What is left to say about Joy Division, the influential post-punk band from Manchester, whose story has been exhaustively mythologised, eulogised and documented?
Peter Hook manages to shed fresh light on Joy Division's rise to prominence in Unknown Pleasures. Ian Curtis, the band's singer, committed suicide in 1980 just as the group tottered on the precipice of greatness.
Hook, formerly Joy Division's bassist, is also the author of How Not to Run A Club, a jokey, blokey and bitter book about being the hapless co-owner of The Haçienda nightclub. His new memoir is substantially better written than his previous work.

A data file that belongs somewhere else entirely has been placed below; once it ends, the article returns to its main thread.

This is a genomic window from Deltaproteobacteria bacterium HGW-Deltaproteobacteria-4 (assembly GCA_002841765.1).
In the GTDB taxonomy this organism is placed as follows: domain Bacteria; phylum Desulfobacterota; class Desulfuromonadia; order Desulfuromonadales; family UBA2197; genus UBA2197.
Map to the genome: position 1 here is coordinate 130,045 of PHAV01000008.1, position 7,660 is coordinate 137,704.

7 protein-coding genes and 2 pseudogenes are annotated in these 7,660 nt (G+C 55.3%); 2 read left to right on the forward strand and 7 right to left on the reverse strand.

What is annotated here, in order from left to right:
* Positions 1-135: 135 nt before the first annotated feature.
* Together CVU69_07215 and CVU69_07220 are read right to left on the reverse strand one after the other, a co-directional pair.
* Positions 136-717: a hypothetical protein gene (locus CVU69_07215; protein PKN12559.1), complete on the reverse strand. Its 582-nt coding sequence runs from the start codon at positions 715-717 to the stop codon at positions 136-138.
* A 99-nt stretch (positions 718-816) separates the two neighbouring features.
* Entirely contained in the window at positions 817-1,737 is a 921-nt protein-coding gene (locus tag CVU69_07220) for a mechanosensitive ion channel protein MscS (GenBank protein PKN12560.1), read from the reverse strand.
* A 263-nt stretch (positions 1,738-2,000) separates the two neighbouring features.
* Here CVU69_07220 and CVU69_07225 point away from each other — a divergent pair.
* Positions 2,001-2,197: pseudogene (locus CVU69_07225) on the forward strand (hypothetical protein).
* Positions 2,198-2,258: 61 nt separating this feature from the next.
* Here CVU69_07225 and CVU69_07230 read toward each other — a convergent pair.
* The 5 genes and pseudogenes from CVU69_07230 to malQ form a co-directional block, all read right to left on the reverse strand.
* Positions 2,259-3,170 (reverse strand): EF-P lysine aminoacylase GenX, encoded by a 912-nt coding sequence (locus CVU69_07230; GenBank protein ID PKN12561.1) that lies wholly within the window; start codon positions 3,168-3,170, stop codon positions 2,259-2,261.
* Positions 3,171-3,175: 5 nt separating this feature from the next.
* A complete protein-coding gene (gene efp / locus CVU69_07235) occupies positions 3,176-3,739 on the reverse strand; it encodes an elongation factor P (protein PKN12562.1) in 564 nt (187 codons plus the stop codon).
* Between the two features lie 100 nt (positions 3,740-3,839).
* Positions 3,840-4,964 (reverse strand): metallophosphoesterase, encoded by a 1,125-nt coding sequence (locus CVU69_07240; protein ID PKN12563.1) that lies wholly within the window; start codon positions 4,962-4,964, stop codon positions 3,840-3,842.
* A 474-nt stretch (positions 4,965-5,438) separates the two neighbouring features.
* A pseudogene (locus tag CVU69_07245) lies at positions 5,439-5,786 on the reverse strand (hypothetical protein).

Curtis emerges here as the archetypal tortured genius, battered by epilepsy, bruised by an unhappy marriage and driven to despair by the band's frenetic schedule. When he has a seizure not long before his death, the band pick him up, dust him off and continue as if nothing is awry. Sometimes though, carrying on regardless isn't the most appropriate thing to do. Hindsight is rarely less than pin sharp either.